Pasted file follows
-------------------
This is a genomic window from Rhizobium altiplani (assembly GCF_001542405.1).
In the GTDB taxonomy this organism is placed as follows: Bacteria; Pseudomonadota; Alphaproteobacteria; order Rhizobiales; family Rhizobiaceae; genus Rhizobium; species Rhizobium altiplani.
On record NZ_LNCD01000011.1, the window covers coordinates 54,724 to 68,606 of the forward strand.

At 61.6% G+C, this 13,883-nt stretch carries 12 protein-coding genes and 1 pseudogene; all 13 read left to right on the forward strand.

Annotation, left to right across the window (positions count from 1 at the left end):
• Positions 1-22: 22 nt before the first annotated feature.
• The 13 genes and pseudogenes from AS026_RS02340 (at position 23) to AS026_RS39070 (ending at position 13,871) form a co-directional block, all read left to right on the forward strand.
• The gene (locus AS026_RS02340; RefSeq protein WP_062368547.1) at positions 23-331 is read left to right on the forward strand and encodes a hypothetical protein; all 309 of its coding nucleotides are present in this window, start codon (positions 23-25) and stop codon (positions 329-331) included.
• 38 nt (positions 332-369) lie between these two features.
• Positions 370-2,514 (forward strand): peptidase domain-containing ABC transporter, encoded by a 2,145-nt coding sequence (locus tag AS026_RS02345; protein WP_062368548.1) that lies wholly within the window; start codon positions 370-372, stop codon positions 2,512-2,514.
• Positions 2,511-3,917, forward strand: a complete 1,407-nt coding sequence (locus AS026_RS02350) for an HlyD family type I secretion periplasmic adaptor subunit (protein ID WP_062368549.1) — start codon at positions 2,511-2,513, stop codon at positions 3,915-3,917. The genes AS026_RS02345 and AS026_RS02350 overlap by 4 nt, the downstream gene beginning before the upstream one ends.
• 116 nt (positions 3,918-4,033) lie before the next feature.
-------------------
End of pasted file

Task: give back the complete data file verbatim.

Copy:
This is a genomic window from Rhizobium altiplani (assembly GCF_001542405.1).
In the GTDB taxonomy this organism is placed as follows: Bacteria; Pseudomonadota; Alphaproteobacteria; order Rhizobiales; family Rhizobiaceae; genus Rhizobium; species Rhizobium altiplani.
On record NZ_LNCD01000011.1, the window covers coordinates 54,724 to 68,606 of the forward strand.

At 61.6% G+C, this 13,883-nt stretch carries 12 protein-coding genes and 1 pseudogene; all 13 read left to right on the forward strand.

Annotation, left to right across the window (positions count from 1 at the left end):
• Positions 1-22: 22 nt before the first annotated feature.
• The 13 genes and pseudogenes from AS026_RS02340 (at position 23) to AS026_RS39070 (ending at position 13,871) form a co-directional block, all read left to right on the forward strand.
• The gene (locus AS026_RS02340; RefSeq protein WP_062368547.1) at positions 23-331 is read left to right on the forward strand and encodes a hypothetical protein; all 309 of its coding nucleotides are present in this window, start codon (positions 23-25) and stop codon (positions 329-331) included.
• 38 nt (positions 332-369) lie between these two features.
• Positions 370-2,514 (forward strand): peptidase domain-containing ABC transporter, encoded by a 2,145-nt coding sequence (locus tag AS026_RS02345; protein WP_062368548.1) that lies wholly within the window; start codon positions 370-372, stop codon positions 2,512-2,514.
• Positions 2,511-3,917, forward strand: a complete 1,407-nt coding sequence (locus AS026_RS02350) for an HlyD family type I secretion periplasmic adaptor subunit (protein ID WP_062368549.1) — start codon at positions 2,511-2,513, stop codon at positions 3,915-3,917. The genes AS026_RS02345 and AS026_RS02350 overlap by 4 nt, the downstream gene beginning before the upstream one ends.
• 116 nt (positions 3,918-4,033) lie before the next feature.